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In dealing with liquor, it is necessary to learn from the mistakes made in the war on smoking, says Fred Jacobs.
Cape Town - The idea of banning the advertising of all wine, beer and spirit drinks as a means of dealing with the social ills that undoubtedly flow from alcohol abuse is captivatingly simple, but it has clearly not been thought through.
The first mistake is to compare drinking with cigarette smoking.
Smoking aggravates many respiratory ailments and there is no doubt that even moderate cigarette smoking can cause cancer. Moderate alcohol consumption, on the other hand, does little harm and may even be beneficial. But, used in excess, it becomes a dangerous drug.
To some extent the use of alcohol is moderated by social conventions developed over the centuries, but there is no such tradition to curb smokers.
Drinking alcoholic beverages goes back to the earliest days of civilisation and is now part of our culture. The Chinese were making a fermented beverage from rice and fruit about 9 000 years ago and barley beer dates back to ancient Babylon (now Iran) 5 000-6 000 years ago.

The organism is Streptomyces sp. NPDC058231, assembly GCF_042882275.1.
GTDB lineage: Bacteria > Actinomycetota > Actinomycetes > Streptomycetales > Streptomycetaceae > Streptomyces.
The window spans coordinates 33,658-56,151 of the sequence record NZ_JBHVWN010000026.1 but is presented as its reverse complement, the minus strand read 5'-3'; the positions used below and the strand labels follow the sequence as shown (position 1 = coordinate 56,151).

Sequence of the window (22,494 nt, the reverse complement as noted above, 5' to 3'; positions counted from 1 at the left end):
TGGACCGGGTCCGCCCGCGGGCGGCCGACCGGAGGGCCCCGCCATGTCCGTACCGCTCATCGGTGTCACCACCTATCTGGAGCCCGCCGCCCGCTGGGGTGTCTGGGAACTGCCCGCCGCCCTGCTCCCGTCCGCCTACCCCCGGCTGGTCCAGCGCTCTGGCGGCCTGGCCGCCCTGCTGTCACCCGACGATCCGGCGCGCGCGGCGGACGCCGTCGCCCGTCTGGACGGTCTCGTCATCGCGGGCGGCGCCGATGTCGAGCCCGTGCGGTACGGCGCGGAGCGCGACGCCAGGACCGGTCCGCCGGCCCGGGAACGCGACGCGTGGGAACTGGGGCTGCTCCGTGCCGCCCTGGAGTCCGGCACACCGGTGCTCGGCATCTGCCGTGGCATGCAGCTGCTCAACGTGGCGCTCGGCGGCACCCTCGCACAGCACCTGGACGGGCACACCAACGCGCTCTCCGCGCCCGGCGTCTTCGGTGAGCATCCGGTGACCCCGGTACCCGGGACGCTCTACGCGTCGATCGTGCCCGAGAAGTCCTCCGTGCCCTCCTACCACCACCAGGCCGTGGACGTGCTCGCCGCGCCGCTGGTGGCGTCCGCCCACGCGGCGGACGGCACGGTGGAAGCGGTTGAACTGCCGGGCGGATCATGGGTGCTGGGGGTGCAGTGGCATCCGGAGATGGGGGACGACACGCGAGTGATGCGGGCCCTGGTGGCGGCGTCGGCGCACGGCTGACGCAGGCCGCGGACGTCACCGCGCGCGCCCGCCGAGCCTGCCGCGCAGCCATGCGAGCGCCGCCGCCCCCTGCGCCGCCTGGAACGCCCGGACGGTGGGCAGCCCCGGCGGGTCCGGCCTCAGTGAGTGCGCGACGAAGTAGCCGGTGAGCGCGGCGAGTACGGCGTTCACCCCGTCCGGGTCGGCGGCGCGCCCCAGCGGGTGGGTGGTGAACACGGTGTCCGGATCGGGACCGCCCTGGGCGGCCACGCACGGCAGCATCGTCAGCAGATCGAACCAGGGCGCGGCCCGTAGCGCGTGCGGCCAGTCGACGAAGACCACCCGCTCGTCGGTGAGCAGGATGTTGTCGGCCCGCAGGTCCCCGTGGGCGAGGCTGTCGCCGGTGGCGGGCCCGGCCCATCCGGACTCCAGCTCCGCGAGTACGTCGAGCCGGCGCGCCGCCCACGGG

The Egyptians drank beer, the Greeks (including their gods) and the Romans drank wine (Emperor Augustus used to mix water with his wine), the Druids of Britain and France fermented honey to make mead before Stonehenge was built, and in Africa sorghum beer use goes back as far as recorded history.
Cigarette smoking, on the other hand, has been around for not much more than a century and is certainly not ingrained in social life. Smoking has a longer history in the New World, but cultivation and smoking methods were inefficient and so the danger was limited.
The real tobacco problem started with the cigarette, which offered easy smoking and instant gratification. And once Western technology and marketing know-how came into the picture, the product spread rapidly, profitably and with lethal consequences.
In the 1950s and 1960s, cigarette smoking reached its zenith. It was the glamorous, fashionable thing to do. The cinema advertising of the day was powerful enough to convince any young person that life was not worth living without cigarettes.
Hollywood stars like Humphrey Bogart and James Dean were pictured with cigarettes between their lips. Ronald Reagan advertised Chesterfields and sex sirens of the day smoked theirs through long, elegant cigarette holders. In movies, every conversation seemed to start with an exchange of cigarettes or a “light”. The air would have been blue with smoke at any Chamber of Commerce or board meeting during that time.